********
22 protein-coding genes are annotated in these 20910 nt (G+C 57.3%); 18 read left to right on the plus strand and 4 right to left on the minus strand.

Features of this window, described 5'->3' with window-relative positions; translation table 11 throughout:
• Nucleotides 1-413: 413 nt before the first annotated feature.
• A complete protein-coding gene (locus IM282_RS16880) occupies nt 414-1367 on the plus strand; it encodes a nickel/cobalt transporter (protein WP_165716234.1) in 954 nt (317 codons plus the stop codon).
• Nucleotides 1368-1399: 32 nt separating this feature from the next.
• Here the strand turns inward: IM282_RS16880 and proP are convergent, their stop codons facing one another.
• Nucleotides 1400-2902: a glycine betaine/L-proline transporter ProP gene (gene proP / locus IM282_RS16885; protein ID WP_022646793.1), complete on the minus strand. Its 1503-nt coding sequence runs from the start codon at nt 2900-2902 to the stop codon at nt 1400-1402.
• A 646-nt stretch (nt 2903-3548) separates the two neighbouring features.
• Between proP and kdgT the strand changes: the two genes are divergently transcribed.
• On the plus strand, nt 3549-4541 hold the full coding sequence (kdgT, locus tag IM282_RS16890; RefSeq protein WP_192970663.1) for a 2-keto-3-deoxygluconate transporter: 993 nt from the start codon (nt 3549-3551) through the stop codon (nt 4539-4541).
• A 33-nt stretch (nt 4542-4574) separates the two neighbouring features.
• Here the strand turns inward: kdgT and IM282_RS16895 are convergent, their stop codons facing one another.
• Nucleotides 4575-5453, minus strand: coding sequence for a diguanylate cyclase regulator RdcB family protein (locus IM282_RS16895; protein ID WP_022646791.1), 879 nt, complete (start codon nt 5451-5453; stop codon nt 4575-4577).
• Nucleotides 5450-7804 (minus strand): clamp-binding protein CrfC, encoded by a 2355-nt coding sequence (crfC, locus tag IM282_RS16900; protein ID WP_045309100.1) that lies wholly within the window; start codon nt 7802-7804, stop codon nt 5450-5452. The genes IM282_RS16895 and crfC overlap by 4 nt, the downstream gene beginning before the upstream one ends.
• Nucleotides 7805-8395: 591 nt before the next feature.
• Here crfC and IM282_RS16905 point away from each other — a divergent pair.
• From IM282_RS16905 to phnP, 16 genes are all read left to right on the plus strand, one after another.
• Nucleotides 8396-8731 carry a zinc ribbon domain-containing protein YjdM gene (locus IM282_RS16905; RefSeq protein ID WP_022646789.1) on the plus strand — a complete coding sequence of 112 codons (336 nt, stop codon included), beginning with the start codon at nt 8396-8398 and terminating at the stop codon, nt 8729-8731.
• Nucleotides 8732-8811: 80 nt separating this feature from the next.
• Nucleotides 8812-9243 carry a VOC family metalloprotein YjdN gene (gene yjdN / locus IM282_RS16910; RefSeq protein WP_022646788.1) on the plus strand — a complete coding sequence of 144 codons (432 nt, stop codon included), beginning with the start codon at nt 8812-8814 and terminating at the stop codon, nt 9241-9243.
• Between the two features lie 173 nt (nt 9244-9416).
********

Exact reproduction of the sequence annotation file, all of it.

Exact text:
22 protein-coding genes are annotated in these 20910 nt (G+C 57.3%); 18 read left to right on the plus strand and 4 right to left on the minus strand.

Features of this window, described 5'->3' with window-relative positions; translation table 11 throughout:
• Nucleotides 1-413: 413 nt before the first annotated feature.
• A complete protein-coding gene (locus IM282_RS16880) occupies nt 414-1367 on the plus strand; it encodes a nickel/cobalt transporter (protein WP_165716234.1) in 954 nt (317 codons plus the stop codon).
• Nucleotides 1368-1399: 32 nt separating this feature from the next.
• Here the strand turns inward: IM282_RS16880 and proP are convergent, their stop codons facing one another.
• Nucleotides 1400-2902: a glycine betaine/L-proline transporter ProP gene (gene proP / locus IM282_RS16885; protein ID WP_022646793.1), complete on the minus strand. Its 1503-nt coding sequence runs from the start codon at nt 2900-2902 to the stop codon at nt 1400-1402.
• A 646-nt stretch (nt 2903-3548) separates the two neighbouring features.
• Between proP and kdgT the strand changes: the two genes are divergently transcribed.
• On the plus strand, nt 3549-4541 hold the full coding sequence (kdgT, locus tag IM282_RS16890; RefSeq protein WP_192970663.1) for a 2-keto-3-deoxygluconate transporter: 993 nt from the start codon (nt 3549-3551) through the stop codon (nt 4539-4541).
• A 33-nt stretch (nt 4542-4574) separates the two neighbouring features.
• Here the strand turns inward: kdgT and IM282_RS16895 are convergent, their stop codons facing one another.
• Nucleotides 4575-5453, minus strand: coding sequence for a diguanylate cyclase regulator RdcB family protein (locus IM282_RS16895; protein ID WP_022646791.1), 879 nt, complete (start codon nt 5451-5453; stop codon nt 4575-4577).
• Nucleotides 5450-7804 (minus strand): clamp-binding protein CrfC, encoded by a 2355-nt coding sequence (crfC, locus tag IM282_RS16900; protein ID WP_045309100.1) that lies wholly within the window; start codon nt 7802-7804, stop codon nt 5450-5452. The genes IM282_RS16895 and crfC overlap by 4 nt, the downstream gene beginning before the upstream one ends.
• Nucleotides 7805-8395: 591 nt before the next feature.
• Here crfC and IM282_RS16905 point away from each other — a divergent pair.
• From IM282_RS16905 to phnP, 16 genes are all read left to right on the plus strand, one after another.
• Nucleotides 8396-8731 carry a zinc ribbon domain-containing protein YjdM gene (locus IM282_RS16905; RefSeq protein ID WP_022646789.1) on the plus strand — a complete coding sequence of 112 codons (336 nt, stop codon included), beginning with the start codon at nt 8396-8398 and terminating at the stop codon, nt 8729-8731.
• Nucleotides 8732-8811: 80 nt separating this feature from the next.
• Nucleotides 8812-9243 carry a VOC family metalloprotein YjdN gene (gene yjdN / locus IM282_RS16910; RefSeq protein WP_022646788.1) on the plus strand — a complete coding sequence of 144 codons (432 nt, stop codon included), beginning with the start codon at nt 8812-8814 and terminating at the stop codon, nt 9241-9243.
• Between the two features lie 173 nt (nt 9244-9416).